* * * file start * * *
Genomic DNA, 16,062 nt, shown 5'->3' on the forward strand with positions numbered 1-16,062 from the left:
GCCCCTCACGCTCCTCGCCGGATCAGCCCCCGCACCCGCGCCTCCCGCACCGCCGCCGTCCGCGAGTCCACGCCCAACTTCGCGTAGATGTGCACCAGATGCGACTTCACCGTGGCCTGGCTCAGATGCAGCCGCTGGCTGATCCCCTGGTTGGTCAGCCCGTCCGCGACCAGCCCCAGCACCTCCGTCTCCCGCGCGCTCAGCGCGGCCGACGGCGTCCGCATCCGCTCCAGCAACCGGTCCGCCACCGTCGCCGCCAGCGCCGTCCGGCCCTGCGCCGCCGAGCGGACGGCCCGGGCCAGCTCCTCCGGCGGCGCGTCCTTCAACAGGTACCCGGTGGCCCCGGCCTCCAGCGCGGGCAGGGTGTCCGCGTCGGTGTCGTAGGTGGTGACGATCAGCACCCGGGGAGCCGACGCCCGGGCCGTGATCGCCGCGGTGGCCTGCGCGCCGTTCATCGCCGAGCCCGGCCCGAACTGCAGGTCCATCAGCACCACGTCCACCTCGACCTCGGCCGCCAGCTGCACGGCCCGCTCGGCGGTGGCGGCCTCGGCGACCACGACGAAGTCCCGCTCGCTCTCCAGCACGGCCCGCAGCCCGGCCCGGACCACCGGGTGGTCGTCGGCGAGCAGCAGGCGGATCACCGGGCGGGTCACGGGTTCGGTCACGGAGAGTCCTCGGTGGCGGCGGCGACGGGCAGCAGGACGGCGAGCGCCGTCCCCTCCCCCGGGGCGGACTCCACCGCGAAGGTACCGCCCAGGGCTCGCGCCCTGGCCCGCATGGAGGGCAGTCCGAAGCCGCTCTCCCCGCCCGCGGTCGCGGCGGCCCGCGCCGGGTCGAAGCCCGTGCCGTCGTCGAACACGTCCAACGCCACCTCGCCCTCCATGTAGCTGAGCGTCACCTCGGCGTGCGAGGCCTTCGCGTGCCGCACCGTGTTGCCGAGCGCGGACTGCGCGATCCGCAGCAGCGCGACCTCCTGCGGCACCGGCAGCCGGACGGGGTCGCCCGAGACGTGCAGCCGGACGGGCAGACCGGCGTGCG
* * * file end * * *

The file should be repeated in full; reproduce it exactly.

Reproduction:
Genomic DNA, 16,062 nt, shown 5'->3' on the forward strand with positions numbered 1-16,062 from the left:
GCCCCTCACGCTCCTCGCCGGATCAGCCCCCGCACCCGCGCCTCCCGCACCGCCGCCGTCCGCGAGTCCACGCCCAACTTCGCGTAGATGTGCACCAGATGCGACTTCACCGTGGCCTGGCTCAGATGCAGCCGCTGGCTGATCCCCTGGTTGGTCAGCCCGTCCGCGACCAGCCCCAGCACCTCCGTCTCCCGCGCGCTCAGCGCGGCCGACGGCGTCCGCATCCGCTCCAGCAACCGGTCCGCCACCGTCGCCGCCAGCGCCGTCCGGCCCTGCGCCGCCGAGCGGACGGCCCGGGCCAGCTCCTCCGGCGGCGCGTCCTTCAACAGGTACCCGGTGGCCCCGGCCTCCAGCGCGGGCAGGGTGTCCGCGTCGGTGTCGTAGGTGGTGACGATCAGCACCCGGGGAGCCGACGCCCGGGCCGTGATCGCCGCGGTGGCCTGCGCGCCGTTCATCGCCGAGCCCGGCCCGAACTGCAGGTCCATCAGCACCACGTCCACCTCGACCTCGGCCGCCAGCTGCACGGCCCGCTCGGCGGTGGCGGCCTCGGCGACCACGACGAAGTCCCGCTCGCTCTCCAGCACGGCCCGCAGCCCGGCCCGGACCACCGGGTGGTCGTCGGCGAGCAGCAGGCGGATCACCGGGCGGGTCACGGGTTCGGTCACGGAGAGTCCTCGGTGGCGGCGGCGACGGGCAGCAGGACGGCGAGCGCCGTCCCCTCCCCCGGGGCGGACTCCACCGCGAAGGTACCGCCCAGGGCTCGCGCCCTGGCCCGCATGGAGGGCAGTCCGAAGCCGCTCTCCCCGCCCGCGGTCGCGGCGGCCCGCGCCGGGTCGAAGCCCGTGCCGTCGTCGAACACGTCCAACGCCACCTCGCCCTCCATGTAGCTGAGCGTCACCTCGGCGTGCGAGGCCTTCGCGTGCCGCACCGTGTTGCCGAGCGCGGACTGCGCGATCCGCAGCAGCGCGACCTCCTGCGGCACCGGCAGCCGGACGGGGTCGCCCGAGACGTGCAGCCGGACGGGCAGACCGGCGTGCG